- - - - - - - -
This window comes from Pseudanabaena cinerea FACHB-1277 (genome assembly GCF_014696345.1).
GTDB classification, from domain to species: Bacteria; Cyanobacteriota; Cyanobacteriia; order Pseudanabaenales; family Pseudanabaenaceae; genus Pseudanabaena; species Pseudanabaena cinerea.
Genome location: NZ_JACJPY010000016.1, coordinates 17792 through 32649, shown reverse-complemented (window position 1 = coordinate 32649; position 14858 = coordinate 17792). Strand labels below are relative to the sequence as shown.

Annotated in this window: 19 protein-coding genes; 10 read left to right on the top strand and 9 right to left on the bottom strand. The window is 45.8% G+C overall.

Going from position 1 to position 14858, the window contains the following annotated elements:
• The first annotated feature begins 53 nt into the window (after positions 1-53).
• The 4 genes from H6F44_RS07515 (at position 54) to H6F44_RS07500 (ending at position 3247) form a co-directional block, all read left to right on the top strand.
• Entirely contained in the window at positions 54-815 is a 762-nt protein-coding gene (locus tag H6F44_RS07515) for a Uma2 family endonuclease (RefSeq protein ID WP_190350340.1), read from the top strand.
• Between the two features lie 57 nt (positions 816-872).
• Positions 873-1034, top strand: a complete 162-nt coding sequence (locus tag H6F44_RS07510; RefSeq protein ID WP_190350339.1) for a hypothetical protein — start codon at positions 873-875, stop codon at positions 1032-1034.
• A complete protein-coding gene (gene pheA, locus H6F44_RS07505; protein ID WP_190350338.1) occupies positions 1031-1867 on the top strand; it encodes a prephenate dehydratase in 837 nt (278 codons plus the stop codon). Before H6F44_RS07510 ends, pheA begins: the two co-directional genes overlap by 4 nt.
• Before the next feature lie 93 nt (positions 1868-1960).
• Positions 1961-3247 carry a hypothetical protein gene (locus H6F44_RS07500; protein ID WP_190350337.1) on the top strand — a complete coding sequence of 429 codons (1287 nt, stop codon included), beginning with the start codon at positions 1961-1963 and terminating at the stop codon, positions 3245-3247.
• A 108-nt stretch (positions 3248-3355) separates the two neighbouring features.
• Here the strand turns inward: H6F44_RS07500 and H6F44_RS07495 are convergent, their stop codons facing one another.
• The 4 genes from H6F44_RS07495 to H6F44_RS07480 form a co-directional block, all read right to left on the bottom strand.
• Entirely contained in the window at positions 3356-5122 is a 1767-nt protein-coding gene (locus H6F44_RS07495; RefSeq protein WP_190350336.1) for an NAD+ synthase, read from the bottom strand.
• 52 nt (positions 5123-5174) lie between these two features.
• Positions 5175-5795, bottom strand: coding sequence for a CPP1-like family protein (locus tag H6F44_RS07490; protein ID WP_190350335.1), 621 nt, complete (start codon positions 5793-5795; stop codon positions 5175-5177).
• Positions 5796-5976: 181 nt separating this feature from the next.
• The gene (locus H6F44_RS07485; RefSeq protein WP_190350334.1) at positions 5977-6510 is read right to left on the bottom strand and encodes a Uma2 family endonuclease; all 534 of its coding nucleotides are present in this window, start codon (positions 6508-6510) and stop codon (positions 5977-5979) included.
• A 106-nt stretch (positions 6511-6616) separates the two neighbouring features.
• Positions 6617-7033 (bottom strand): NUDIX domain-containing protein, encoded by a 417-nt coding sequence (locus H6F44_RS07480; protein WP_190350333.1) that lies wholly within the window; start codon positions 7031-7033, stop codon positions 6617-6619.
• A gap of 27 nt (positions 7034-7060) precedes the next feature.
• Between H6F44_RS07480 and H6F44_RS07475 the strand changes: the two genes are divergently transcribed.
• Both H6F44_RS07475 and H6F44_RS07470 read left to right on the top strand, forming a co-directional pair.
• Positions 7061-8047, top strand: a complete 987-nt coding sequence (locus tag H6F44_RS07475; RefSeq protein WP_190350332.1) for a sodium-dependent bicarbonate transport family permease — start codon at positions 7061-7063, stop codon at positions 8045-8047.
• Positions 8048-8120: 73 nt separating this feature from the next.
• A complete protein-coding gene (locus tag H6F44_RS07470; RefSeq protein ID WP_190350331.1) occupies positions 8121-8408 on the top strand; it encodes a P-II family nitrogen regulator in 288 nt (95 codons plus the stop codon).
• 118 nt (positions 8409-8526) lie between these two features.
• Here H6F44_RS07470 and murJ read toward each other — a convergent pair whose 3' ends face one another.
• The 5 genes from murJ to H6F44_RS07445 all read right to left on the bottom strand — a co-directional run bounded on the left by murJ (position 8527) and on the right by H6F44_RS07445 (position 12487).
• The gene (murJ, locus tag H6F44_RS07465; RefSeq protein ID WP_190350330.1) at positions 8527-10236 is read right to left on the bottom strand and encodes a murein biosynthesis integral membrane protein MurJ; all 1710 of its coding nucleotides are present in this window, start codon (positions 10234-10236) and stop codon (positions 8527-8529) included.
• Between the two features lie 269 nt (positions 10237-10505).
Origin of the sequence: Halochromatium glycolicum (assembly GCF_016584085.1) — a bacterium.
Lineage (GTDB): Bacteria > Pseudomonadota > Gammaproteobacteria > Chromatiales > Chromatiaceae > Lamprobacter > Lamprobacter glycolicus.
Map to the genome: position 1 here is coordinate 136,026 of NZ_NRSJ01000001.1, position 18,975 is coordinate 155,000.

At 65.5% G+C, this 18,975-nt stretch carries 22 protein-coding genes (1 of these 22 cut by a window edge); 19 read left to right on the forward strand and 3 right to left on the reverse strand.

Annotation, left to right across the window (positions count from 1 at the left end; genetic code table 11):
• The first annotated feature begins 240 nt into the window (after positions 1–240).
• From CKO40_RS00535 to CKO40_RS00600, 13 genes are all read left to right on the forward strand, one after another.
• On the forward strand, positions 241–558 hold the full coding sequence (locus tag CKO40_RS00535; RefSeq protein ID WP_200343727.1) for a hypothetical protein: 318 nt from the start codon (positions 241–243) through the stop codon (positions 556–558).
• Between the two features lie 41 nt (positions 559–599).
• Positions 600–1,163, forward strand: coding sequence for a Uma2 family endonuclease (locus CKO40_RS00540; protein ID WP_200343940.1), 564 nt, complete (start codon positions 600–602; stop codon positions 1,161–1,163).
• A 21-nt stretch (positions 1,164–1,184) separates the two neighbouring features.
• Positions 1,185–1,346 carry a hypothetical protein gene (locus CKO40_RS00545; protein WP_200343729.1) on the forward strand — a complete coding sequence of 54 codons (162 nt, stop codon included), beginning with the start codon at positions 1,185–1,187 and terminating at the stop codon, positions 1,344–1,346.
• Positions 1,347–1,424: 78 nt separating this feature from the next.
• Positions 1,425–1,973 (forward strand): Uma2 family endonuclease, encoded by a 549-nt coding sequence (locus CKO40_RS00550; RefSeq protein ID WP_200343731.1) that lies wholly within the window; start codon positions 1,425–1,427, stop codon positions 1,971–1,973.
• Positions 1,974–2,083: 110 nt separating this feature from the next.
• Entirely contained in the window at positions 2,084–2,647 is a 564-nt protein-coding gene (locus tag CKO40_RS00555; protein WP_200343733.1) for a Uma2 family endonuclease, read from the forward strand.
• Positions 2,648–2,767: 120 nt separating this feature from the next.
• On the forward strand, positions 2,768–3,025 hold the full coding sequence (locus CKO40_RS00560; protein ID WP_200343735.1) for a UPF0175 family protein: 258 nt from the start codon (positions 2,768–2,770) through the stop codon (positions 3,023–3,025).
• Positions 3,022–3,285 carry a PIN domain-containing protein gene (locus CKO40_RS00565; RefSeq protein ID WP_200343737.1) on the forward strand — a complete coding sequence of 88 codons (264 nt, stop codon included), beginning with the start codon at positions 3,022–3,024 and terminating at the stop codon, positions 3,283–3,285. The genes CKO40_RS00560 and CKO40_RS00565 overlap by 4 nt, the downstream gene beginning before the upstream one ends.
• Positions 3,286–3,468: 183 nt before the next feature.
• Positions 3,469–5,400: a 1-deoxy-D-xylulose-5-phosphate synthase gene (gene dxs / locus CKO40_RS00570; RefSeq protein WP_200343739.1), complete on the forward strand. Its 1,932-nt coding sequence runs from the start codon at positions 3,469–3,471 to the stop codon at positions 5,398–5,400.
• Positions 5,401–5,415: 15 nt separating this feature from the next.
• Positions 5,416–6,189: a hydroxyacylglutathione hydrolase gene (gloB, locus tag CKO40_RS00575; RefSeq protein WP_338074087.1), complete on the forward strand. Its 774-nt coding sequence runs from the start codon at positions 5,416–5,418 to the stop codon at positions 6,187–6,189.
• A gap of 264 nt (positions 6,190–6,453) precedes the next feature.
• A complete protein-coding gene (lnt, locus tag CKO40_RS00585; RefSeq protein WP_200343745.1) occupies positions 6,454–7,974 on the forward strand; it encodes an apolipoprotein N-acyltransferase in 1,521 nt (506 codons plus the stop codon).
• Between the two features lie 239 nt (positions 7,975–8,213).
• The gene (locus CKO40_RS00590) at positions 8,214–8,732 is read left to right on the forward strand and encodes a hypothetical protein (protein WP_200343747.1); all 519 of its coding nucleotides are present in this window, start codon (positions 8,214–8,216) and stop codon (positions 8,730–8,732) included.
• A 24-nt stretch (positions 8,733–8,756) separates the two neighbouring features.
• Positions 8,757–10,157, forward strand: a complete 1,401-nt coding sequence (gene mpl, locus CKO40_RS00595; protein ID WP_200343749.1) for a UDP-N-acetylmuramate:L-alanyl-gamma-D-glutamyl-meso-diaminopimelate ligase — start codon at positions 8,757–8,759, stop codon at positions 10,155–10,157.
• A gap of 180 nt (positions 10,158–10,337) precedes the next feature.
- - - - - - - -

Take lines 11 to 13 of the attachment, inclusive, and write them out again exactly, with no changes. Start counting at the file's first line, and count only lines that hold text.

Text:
• A complete protein-coding gene (gene pheA, locus H6F44_RS07505; protein ID WP_190350338.1) occupies positions 1031-1867 on the top strand; it encodes a prephenate dehydratase in 837 nt (278 codons plus the stop codon). Before H6F44_RS07510 ends, pheA begins: the two co-directional genes overlap by 4 nt.
• Before the next feature lie 93 nt (positions 1868-1960).
• Positions 1961-3247 carry a hypothetical protein gene (locus H6F44_RS07500; protein ID WP_190350337.1) on the top strand — a complete coding sequence of 429 codons (1287 nt, stop codon included), beginning with the start codon at positions 1961-1963 and terminating at the stop codon, positions 3245-3247.